It’s hard to write a story about artist Joe Ray and the Los Angeles Light and Space movement without first mentioning the Light. As if sent from the heavens, the City of Angels’ golden beams have smiled down upon its inhabitants since the first people of the Chumash and Tongva tribes. Perhaps it is because the arid air allows for the sunlight to pass through the gauzy atmosphere uninhibited by moisture. Or perhaps it’s something to do with the misanthropes and dreamers and creatives of LA that it’s shining down upon?
The latter half of the movement in question—that of Space—comes from humanity’s innate desire to move beyond its constructed borders to the last great frontier: Outer Space. For in Los Angeles, the stars are gracefully within reach (the ones millions of light years away, and those a million followers away.) Thus, it was both the literal and metaphoric shimmer of space—a beacon for those with ideas to build and youth to spend—that resulted in Joe Ray chasing the light since he first arrived in California in 1963, with nothing but a brown bag, a couple of chicken sandwiches, and a bus ticket.
Ray describes how Los Angeles Light and Space, as it spun out of the hard lines of New York minimalism, found itself developing a new and different organization of feeling, a different metabolism of creative energy. “There would be interest shown in helping you generate whatever you needed,” Ray explains of the atmosphere created by this major cultural happening
“Whereas if I was out back East, I would probably be asked to leave, because it was just too small of a concept. California was still growing, and it was a new frontier.”
Ray’s journey as an artist had started long before he traversed between the San Gabriel and Sierra Pelona Mountains, in the American heartland of Louisiana where he became inundated by the transformation of raw materials into pieces of utility through his high school’s first-generation sheet metal shop. “I was introduced to plastics in the form of Bondo,” he recalls, “which wasn’t actually called Bondo at the time, but it was a plastic that you can mix with a catalyst. And you could resurface metal with it. My craftsmanship started to develop at that time and I think that’s what allowed me to perform the way that I do, and make the things that I did, because of my early introduction.”
Alongside plastic, the sheet metal shop was where Ray first encountered materials like extruded steel. This reappears front and center in his latest exhibition at Diane Rosenstein Gallery in Los Angeles in the form of a “Lunar Kart.” The odd cart is akin to an Egyptian chariot, carrying the viewer (and whatnot) to Ray’s reimagination of the universe. The whatnot in particular is a motif taken from the life of the artist’s mother. “I grew up in a house where my mother had whatnots,” Ray recalls. “Little things that she would collect when she would travel, things that were close to her. So in the process of fabricating my sculptures, I would end up with a lot of residue. And I asked myself, ‘What am I going to do with this?’ and it became what-not.”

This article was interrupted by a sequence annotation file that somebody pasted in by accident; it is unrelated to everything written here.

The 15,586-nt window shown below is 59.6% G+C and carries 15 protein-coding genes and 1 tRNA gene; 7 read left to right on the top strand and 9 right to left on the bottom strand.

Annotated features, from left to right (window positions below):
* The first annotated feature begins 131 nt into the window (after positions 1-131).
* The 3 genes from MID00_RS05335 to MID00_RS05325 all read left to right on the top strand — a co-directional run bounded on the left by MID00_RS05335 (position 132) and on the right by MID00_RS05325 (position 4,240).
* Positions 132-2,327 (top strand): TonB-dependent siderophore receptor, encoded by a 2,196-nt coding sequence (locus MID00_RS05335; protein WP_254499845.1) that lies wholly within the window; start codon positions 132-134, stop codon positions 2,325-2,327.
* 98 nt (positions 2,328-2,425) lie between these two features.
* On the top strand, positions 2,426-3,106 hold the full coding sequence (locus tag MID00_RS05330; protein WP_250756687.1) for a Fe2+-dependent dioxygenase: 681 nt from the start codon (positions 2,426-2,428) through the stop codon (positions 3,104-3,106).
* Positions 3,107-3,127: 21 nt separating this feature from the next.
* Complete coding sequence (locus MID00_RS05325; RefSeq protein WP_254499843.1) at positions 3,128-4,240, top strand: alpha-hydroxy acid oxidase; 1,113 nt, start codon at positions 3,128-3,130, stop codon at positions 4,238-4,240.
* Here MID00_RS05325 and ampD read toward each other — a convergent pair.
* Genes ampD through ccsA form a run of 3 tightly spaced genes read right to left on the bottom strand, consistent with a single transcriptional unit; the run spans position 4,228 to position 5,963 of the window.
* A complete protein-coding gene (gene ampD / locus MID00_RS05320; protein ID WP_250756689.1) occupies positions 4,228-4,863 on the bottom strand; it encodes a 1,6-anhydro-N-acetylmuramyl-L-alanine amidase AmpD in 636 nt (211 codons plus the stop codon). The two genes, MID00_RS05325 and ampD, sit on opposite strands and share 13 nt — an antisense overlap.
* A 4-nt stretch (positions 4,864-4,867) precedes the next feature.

At the sheet metal shop, in an almost proverbial call-back, Ray’s first task was to create a hammer, symbolically equipping him with the first of many tools for his journey to the Golden State. Soon, the work became a conduit between lived experience and the raw physicality of the material that he grew up with. In the 15 quietly looming columns at Diane Rosenstein, Ray describes how the notion of the piece partially emerged from a lack of space within the artist’s home. “My wife and I are so eclectic in relation to things that we really like. I mean, we don’t have junk around,” Ray chuckles, “But I was joking one day that we’re gonna have to start using the corners since we don’t have any more space. That prompted my idea of working with the spaces, the corners in the gallery. The shape is the [same] shape that I started to cast in the mid-to-late 60s.”
The shapes in question extoll the artist’s connection between organic influences and inorganic materials. Despite the pillars’ height at around eight feet and their smooth prismatic exterior, to the careful viewer, there lies a macrocosm of organic action. “They have a small degree of refinement in the fact that they come out the same shape, relatively,” shares Ray. “It’s an organic reaction that takes place, which I think is important for the spirit of things. To create rigid, refined structure limits is to create another kind of spiritual relationship, but the organic relationship is the one I favor.” Ray pauses then continues, “So the application of color, and the surface has some natural, organic aspects to it, which is not controlled. It just comes out that way. My paintings are like that—they’re not controlled.”
The anchor triptych in the exhibition panning over 14 feet wide is one of Ray’s largest works to date. Titled Cupcake, it is a continuation of his nebula series, capturing the subject matter that compelled Ray to the West Coast, to the expansiveness that still enchants him. The specks of paint are a study of light conducted through aerosol paint, he explains and, “the nature of the application of some of the elements in the painting are kind of like what you might expect would be in the explosion and outer space in the formation of nebulas—it’s a pretty aggressive action.” One could almost say they were shaped this way by a metaphoric hammer.
The best of Ray’s work comes with the understanding of one’s own inner space, and the outer space that we inhabit, going beyond the self. It toes the line between organic and in-organic, thoughts and materials, pushing and pulling between the humanity of the action, and the stoic, oft-stubborn material. And while the landscape of Los Angeles today is a far cry from the one Joe Ray arrived in during the 60s, there will always be a new frontier in the ever-expanding universe of light and space ready to be explored.
Written by Julia Smith